Learn about the types and causes of equine colic, as well as management to promote gut health.
In this episode of EQUUS “Farm Calls” we talked to Dr. Alison Gardner about equine colic. Gardner is a veterinarian as well as a specialist in equine surgery and emergency and critical care. She is an assistant professor in Clinical Equine Surgery, Department of Veterinary Clinical Science, at the Ohio State University.
The EQUUS “Farm Calls” podcast is brought to you in 2022 by Farnam—Your Partner in Horse Care.
In most equine industry surveys, colic and lameness are the two top issues worrying horse owners. Gardner admitted that colic is “scary” for horse owners. She defined colic as any abdominal pain that the horse exhibits. Because of the way the equine GI tract is constructed, it is the usual cause of abdominal pain. However, that pain could also be from the reproductive tract in any sex of horse, the urinary tract or the thoracic cavity.
She said that colic can range from mild gas colic to situations that require surgery. Clinical signs also can range from hardly noticeable in stoic horses to severe, where horses are a danger to themselves and the humans around them.
“I tell my students that horses only have a few ways to show us pain, and most of them look like colic,” said Gardner.
She noted that there are certain problems that are more likely to occur in certain types of horses. For example, Arabians and Miniature Horses are more prone to enteroliths, and having a diet high in alfalfa can be a predisposing factor to enterolith formation.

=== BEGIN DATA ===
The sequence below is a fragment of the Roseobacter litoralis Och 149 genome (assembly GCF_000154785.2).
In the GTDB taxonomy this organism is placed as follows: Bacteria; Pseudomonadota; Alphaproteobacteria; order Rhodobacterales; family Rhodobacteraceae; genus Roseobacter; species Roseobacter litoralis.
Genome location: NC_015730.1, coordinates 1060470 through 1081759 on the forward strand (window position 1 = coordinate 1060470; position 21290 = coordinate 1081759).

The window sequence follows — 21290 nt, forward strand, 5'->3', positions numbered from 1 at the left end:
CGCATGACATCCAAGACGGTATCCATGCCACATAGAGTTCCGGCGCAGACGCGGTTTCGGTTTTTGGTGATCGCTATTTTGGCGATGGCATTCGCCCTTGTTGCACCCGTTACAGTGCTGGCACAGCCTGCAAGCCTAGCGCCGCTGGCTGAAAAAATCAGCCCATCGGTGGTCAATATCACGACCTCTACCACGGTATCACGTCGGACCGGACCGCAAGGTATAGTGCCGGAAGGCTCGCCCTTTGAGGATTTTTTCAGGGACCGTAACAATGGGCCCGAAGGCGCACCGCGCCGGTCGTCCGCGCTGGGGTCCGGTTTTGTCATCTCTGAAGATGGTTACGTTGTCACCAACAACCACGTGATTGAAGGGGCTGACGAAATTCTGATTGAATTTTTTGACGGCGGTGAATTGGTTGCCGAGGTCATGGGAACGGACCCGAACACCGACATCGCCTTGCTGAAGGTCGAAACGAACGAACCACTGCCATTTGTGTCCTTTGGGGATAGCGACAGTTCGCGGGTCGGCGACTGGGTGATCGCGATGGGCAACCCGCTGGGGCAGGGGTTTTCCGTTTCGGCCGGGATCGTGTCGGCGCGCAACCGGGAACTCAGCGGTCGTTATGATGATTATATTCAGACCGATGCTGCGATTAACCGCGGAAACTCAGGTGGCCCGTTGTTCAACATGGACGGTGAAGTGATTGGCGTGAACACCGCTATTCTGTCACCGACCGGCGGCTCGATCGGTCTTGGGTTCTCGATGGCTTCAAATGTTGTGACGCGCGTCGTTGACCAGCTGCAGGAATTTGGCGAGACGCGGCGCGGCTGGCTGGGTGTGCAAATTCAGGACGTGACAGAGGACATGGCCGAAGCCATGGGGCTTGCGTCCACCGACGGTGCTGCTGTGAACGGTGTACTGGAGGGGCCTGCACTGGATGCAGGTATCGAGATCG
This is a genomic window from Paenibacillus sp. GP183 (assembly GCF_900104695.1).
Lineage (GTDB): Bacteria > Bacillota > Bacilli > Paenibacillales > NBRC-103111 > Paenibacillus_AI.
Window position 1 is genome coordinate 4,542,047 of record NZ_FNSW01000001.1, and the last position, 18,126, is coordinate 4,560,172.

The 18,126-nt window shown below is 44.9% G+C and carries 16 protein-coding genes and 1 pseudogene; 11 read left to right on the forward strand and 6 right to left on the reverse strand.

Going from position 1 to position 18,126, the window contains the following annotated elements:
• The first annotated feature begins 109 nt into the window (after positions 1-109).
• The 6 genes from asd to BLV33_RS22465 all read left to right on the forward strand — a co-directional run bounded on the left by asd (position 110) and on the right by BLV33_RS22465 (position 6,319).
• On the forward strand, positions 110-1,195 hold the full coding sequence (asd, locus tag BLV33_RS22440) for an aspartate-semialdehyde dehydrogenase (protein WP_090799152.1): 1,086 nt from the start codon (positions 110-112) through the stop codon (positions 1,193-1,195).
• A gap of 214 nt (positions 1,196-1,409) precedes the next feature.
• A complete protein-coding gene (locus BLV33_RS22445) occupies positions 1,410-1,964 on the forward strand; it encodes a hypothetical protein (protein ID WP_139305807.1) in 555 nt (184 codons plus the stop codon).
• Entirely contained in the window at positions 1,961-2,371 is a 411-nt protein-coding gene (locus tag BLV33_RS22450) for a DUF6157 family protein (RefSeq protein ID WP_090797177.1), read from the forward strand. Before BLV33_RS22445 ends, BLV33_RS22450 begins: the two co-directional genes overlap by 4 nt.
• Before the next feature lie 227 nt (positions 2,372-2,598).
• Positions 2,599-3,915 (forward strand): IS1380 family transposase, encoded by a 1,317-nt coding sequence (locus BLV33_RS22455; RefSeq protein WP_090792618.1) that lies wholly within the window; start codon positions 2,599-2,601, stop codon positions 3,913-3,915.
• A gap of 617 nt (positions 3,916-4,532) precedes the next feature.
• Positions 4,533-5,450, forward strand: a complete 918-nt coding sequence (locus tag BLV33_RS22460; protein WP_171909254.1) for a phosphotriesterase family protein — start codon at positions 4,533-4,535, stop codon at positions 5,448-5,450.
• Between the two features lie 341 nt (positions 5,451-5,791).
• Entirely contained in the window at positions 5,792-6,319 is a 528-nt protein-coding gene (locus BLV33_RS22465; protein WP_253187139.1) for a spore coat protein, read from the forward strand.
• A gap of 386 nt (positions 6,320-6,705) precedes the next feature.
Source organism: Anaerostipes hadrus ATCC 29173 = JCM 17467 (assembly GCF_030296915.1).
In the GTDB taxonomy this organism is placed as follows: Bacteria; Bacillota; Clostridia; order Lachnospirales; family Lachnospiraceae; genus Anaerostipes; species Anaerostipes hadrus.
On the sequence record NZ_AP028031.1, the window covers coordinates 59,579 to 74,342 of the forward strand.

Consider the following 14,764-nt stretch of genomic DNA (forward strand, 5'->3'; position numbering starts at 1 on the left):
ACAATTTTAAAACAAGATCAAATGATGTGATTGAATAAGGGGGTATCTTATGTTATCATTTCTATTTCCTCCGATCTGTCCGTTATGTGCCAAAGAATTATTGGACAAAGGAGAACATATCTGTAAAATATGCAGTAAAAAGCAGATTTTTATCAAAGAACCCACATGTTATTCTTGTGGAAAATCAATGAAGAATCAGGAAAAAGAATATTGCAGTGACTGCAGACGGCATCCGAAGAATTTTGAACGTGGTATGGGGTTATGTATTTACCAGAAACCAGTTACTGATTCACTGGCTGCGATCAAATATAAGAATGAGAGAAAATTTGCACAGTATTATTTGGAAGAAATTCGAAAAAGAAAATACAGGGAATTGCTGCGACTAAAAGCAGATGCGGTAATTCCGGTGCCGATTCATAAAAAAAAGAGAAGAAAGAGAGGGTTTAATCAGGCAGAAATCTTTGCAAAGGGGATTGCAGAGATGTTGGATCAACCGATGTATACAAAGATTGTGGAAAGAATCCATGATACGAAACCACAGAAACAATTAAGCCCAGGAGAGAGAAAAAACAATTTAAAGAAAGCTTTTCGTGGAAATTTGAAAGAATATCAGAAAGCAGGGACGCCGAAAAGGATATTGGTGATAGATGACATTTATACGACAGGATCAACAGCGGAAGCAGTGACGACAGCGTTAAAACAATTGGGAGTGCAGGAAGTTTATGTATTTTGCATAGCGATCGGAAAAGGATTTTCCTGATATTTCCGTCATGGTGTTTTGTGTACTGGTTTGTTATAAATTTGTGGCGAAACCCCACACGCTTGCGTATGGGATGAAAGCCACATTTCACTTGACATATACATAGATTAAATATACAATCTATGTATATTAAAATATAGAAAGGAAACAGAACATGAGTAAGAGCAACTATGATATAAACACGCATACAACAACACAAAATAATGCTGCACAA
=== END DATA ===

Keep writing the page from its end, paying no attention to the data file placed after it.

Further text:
Broodmares in the first couple of weeks after foaling are more prone to large colon volvulus or displacement of the large colon. Gardner said if you suspect this in a post-foaling mare, you need to have your veterinarian out immediately or transport the mare to a referral clinic.
When asked about any correlation between weather change and colic, Gardner said there wasn’t solid science that weather or barometric pressure changes contributed to equine colic. However, she commented that those changes do contribute to management changes of horses. “Horses like their routine,” said Gardner.
One problem that weather can cause is if temperatures drop and water sources freeze. “We see a lot more impactions when water buckets freeze,” said Gardner. “Horses need clean, fresh water.”
She also recommended annual dental care and a deworming protocol that you discuss with your veterinarian.
One of the critical points that Gardner made is that horse owners should have a plan. Know what you are going to do in an emergency.
Gardener also suggested that owners learn how to take their horses’ heart rates. “It is helpful if the vet is coming out to tell him or her what the horse’s heart rate is and the level of discomfort,” she said.
In addition, Gardner noted that one type of colic occurs when horses live longer. “Some types of colic a horse owner has no control over,” she said. “A horse above 20 is more prone to strangulating lipomas that wrap around the intestines. Age is not a disease, and we can operate on these older horses successfully.”
Topics covered in this podcast included:
- Why so many horses have issues with colic
- Basic definitions
- Breed, age
- Different types of colic
- Subtle signs of colic
- Management changes that can lead to colic
- What owners can do to help prevent colic
EQUUS “Farm Calls,” a production of the Equine Network LLC, is brought to you in 2022 by Farnam—Your Partner in Horse Care.